The irony is that for the first ten years of my life, Hallowe’en completely passed me by. Living in the North of England in the 1970s, we didn’t really celebrate Hallowe’en – possibly because we have Bonfire Night five days later, which was a much bigger deal – when the whole neighbourhood would throw their scrap wood in a pile on a vacant lot all year, and then on 5 November it would be lit to create a big bonfire, and everyone on the street would gather to watch fireworks and light sparklers and eat Parkin and black peas. And if none of these things mean anything to you, you’re probably not British.

Anyway, in January 1980 we moved to Canada, and in October of that year I experienced Trick or Treating for the first time. I was a week past my eleventh birthday. I dressed up as a princess. My sister and I went out with my mother and stepfather and a couple of friends, and we hit three or four of the neighbourhood streets. I came back with a haul of candy so large it lasted me pretty much until the following Hallowe’en.

I didn’t get many trick or treating years in, as two years later – a week past my thirteenth birthday and in Grade 7 – I decided I was too old for trick or treating and volunteered to sit at the front door handing out the candy. I ended up serving it up to quite a lot of my classmates that year. Which they seemed to find quite embarrassing.

What I’ve always loved about Hallowe’en, though, is the concept of dressing up – of being somebody I’m not, just for a day. In high school everyone was allowed to turn up for school in costumes for Hallowe’en. One year I decided to go as a punk. This was so far removed from what I usually looked like at school that most people didn’t recognise me. Which was the idea, of course. And it was quite liberating, to shed my usual goody-two-shoes image and pretend to be a bad-ass. Even if it was for just a few hours, and it was entirely theoretical because I was way too timid to be a bad-ass for real.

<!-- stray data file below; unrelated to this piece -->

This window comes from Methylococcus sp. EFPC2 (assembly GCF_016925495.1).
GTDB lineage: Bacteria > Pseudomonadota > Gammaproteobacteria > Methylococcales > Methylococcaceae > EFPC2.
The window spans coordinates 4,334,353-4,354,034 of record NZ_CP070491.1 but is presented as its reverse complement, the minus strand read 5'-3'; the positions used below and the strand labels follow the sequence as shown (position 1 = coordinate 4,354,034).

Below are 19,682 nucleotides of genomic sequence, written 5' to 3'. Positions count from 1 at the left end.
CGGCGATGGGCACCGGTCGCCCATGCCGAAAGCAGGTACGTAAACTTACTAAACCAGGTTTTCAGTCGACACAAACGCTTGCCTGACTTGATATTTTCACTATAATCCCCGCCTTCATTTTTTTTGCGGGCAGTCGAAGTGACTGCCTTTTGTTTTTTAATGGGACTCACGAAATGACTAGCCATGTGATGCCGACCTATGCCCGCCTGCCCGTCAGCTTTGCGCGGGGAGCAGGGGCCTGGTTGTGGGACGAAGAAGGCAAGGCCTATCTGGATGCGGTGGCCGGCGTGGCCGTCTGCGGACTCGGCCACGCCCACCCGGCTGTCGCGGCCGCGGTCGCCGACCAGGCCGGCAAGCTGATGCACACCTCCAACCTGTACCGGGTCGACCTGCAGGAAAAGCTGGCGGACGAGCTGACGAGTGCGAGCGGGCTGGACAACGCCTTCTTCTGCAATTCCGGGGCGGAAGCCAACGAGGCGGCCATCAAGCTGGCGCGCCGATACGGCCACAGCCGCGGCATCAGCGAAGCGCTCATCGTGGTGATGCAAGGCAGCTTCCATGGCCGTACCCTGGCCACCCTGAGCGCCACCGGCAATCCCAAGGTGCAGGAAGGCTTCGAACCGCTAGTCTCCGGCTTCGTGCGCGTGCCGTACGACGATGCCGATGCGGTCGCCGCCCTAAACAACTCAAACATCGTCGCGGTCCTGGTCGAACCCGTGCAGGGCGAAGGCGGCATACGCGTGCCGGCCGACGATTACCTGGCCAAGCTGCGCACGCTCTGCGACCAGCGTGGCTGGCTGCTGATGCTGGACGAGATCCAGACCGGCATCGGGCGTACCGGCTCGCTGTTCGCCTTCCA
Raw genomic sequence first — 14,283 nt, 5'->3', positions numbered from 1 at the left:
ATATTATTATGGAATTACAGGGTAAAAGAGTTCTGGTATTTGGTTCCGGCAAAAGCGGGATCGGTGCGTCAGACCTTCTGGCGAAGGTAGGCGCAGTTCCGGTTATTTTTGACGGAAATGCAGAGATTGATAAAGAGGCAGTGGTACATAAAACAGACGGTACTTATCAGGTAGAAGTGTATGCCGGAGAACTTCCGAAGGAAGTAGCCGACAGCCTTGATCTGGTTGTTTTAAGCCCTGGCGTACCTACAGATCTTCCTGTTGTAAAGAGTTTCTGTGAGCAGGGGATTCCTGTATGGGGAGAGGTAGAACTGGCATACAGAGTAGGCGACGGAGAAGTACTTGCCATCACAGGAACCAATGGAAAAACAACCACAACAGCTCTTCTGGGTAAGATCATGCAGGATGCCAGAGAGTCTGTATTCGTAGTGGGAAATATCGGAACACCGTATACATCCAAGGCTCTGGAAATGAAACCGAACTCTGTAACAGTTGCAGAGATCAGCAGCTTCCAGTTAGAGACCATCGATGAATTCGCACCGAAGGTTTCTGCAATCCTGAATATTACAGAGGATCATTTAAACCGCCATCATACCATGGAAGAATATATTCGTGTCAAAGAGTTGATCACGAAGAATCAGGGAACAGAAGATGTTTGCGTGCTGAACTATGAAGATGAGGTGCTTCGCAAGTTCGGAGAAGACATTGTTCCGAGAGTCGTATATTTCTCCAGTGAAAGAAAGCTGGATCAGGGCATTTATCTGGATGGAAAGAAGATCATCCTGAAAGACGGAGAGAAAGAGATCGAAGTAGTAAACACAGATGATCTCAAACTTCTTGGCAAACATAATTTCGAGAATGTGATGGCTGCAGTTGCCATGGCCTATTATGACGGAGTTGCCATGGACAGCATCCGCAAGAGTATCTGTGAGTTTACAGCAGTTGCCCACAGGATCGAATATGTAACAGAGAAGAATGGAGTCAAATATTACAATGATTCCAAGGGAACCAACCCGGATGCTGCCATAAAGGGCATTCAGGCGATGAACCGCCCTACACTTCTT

Nowadays I’m in the UK again and although Hallowe’en is more of a thing than it was when I was a kid, it’s still not as big a deal as Bonfire Night. Trick or treating happens, but not everyone buys into it and for stores it’s pretty much nothing more than another retail opportunity. Some kids may get to go to school in costume, and some retail outlets let their staff dress up in spooky costumes for Hallowe’en, but I don’t know any offices that will let you do so, and as I sit here typing this at my desk at the day job (I am officially on my lunch break, so even now I’m not breaking any rules), it’s just business as usual.

But in spite of that, I still want to acknowledge the occasion.

Happy Hallowe’en!

halloween2

Monthly Round-up: August 2016

(Cross-posted on the WriteClub blog)

With the summer behind us we are facing longer nights, colder days, and can look forward to Hallowe’en and Bonfire Night (at least here in the UK). Though we are having a burst of unseasonably warm weather here in London so maybe we can hold onto summer just a bit longer.

OUT NOW

SUFFER THE CHILDREN is now available in from all e-book retailers. It’s still available direct from the MuseItUp store at the special release price of $2.99, and if you buy it from there it is available in all e-book formats.

PUBLICITY

I’ve been busy with guest posts since the last round up. Here is a run-down:

30 July – guest post on Luke Walker’s blog on the endurance of horror.

12 August – interview on Judy Penz Sheluk’s blog as part of a new series called ‘Before they were authors‘.

17 August – Interview on Kay Lalone’s blog about SUFFER THE CHILDREN

I’ve got a few more guest posts coming up over the next few weeks, and I’m also off to FantasyCon in Scarborough next month. So watch this space!

WORK IN PROGRESS